The launch of the mainnet of EOS was delayed due to a critical bug found by China-based cybersecurity firm Qihoo 360. Emin Gün Sirer, a professor at the prestigious Cornell University, criticised EOS developers for not seeking assistance from consensus protocol experts.
Even after the mainnet launch, Sirer and other cryptocurrency experts including smart contracts pioneer Nick Szabo condemned EOS for its code and centralization issues.
Sirer Said EOS Problems Will Get Worse
In an official report in May, Qihoo 360 shared its conversation with EOS chief technical officer Daniel Larimer, disclosing the EOS out-of-bound write vulnerability. According to the Qihoo 360 team, the vulnerability enables hackers to exploit and compromise the EOS Supernode.
“We found and successfully exploited a buffer out-of-bounds write vulnerability in EOS when parsing a WASM file. To use this vulnerability, attacker could upload a malicious smart contract to the nodes server, after the contract get parsed by nodes server, the malicious payload could execute on the server and taken control of it. After taken control of the nodes server, attacker could then pack the malicious contract into new block and further control all nodes of the EOS network,” said the Qihoo team.
The report from Qihoo 360 added that the team initially discovered the vulnerability on May 11 and exploited it on May 28. Qihoo 360 disclosed the vulnerability to the EOS team, which then “fixed” it and closed the issue on Github. However, on May 29, Qihoo 360 discovered that the vulnerability was not completely fixed and thus released its report to the public.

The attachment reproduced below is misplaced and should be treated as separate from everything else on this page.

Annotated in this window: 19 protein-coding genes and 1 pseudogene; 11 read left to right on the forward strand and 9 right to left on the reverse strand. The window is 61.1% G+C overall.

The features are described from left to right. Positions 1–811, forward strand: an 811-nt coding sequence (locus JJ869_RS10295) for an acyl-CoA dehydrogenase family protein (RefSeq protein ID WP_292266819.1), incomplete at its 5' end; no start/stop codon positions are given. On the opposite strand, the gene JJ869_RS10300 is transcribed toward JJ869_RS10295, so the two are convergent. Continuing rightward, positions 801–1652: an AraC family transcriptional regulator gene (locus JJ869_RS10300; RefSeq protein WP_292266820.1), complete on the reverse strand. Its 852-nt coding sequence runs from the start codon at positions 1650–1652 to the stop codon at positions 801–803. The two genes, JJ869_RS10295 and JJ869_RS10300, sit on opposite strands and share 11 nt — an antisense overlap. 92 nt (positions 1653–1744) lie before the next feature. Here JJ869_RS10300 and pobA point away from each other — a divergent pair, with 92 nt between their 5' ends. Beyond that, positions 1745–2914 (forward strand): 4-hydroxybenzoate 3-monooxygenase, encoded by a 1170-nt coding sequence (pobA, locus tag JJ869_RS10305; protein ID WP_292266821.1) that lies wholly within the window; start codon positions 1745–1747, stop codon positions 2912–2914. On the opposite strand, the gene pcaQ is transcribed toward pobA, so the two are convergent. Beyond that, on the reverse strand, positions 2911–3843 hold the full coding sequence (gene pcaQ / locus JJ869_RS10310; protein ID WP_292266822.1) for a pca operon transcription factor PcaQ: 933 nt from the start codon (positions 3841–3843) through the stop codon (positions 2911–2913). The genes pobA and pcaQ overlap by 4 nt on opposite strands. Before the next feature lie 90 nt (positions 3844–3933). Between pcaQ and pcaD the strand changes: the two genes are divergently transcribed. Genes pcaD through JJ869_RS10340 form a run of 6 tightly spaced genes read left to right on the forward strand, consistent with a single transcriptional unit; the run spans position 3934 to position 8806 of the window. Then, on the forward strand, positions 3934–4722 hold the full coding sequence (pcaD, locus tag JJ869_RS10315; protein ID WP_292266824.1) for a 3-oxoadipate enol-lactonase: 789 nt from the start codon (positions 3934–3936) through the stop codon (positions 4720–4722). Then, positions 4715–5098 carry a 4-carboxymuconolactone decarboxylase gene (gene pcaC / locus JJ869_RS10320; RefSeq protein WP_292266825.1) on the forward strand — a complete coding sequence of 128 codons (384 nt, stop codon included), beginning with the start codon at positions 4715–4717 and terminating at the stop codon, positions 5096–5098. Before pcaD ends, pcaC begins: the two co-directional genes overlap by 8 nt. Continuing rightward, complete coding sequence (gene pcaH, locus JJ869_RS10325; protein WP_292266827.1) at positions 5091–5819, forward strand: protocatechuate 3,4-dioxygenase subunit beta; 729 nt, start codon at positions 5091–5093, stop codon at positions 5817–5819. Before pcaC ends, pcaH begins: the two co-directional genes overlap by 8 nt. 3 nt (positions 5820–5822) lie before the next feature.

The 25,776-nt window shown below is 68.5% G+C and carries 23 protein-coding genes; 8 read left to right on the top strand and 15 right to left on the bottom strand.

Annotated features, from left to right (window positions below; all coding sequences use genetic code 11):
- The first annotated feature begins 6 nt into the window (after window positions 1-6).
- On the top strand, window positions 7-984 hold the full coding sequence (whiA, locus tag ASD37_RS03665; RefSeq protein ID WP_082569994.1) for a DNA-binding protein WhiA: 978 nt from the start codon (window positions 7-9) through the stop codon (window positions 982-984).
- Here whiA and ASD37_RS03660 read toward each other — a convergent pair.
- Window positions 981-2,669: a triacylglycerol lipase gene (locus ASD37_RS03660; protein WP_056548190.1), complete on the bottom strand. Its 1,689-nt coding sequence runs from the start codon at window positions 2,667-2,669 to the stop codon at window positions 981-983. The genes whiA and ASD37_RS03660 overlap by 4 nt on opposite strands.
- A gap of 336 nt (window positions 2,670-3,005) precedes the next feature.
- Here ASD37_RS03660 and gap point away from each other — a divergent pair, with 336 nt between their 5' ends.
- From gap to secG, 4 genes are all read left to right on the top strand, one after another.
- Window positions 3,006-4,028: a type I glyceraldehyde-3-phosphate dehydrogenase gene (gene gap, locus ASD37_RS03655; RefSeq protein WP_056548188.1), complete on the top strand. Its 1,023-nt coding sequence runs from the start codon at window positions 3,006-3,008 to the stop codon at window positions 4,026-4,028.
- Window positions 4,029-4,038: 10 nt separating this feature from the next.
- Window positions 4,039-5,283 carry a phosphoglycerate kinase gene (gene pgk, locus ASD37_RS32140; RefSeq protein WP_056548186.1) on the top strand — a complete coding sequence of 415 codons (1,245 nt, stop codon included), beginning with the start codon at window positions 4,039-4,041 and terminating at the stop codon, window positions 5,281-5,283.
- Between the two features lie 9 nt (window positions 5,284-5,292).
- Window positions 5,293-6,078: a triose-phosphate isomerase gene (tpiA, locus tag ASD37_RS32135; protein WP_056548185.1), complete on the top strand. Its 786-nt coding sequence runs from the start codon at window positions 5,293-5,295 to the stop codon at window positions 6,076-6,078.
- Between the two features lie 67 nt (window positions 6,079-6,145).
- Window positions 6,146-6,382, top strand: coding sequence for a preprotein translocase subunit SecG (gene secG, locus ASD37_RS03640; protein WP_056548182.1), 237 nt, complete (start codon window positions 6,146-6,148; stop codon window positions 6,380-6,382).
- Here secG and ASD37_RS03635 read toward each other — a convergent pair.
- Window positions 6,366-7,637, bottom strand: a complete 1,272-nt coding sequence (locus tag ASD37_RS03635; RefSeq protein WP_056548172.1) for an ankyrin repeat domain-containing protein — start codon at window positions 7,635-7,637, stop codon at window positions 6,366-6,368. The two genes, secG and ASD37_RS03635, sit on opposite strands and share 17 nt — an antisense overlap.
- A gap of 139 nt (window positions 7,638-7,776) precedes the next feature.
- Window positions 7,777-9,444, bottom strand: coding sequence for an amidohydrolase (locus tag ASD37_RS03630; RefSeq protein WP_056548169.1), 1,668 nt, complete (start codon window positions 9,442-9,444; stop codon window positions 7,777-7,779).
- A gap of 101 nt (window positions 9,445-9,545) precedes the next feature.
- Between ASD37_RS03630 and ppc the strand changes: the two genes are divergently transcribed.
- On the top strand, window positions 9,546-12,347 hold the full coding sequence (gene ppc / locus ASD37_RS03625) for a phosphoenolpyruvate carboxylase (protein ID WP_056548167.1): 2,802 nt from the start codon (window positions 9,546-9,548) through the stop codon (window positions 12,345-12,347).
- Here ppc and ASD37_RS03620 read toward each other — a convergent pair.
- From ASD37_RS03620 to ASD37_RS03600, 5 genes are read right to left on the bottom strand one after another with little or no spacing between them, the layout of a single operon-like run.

The vulnerability in the codebase of EOS left the blockchain network open to harsh criticism, primarily because EOS was expected to launch its mainnet on June 2, within the next five days.
Sirer, a renowned cryptocurrency researcher and Cornell University professor, stated that the situation of EOS “will get worse,” and emphasised that the bug bounty system created by EOS is not practical in finding conceptual or structural errors with the protocol.
“The EOS bug bounty is designed to catch simple coding errors, not conceptual errors with the protocol. EOS friends, did you get any help from an expert on consensus protocols? You know not to roll your own crypto. Why are you rolling your own consensus protocol? This is like not inventing your own scalpel, but then going ahead with brain surgery,” Sirer noted.
EOS Centralization Issue
Soon after its controversial mainnet launch, EOS developers received criticism from Szabo, who stated that the centralized aspect of EOS leaves the project vulnerable to attacks and various security holes.
“In EOS a few complete strangers can freeze what users thought was their money. Under the EOS protocol you must trust a ‘constitutional’ organization comprised of people you will likely never get to know. The EOS ‘constitution’ is socially unscalable and a security hole,” Szabo said.
The statement of Szabo referred to the ability of EOS to confiscate and suspend accounts after inactivity, which leading EOS block producer candidate EOS New York previously explained in an interview with The Next Web.
But, even Rick Schlesinger, the co-founder of EOS New York, said that users should scrutinize EOS over the controversial account suspension process.
“I do think the community is going to scrutinize [Article XV] closely (as they should). This is why we’re here – to experiment with this nascent technology and learn about how a governed blockchain can respond to the community’s will,” Schlesinger said.
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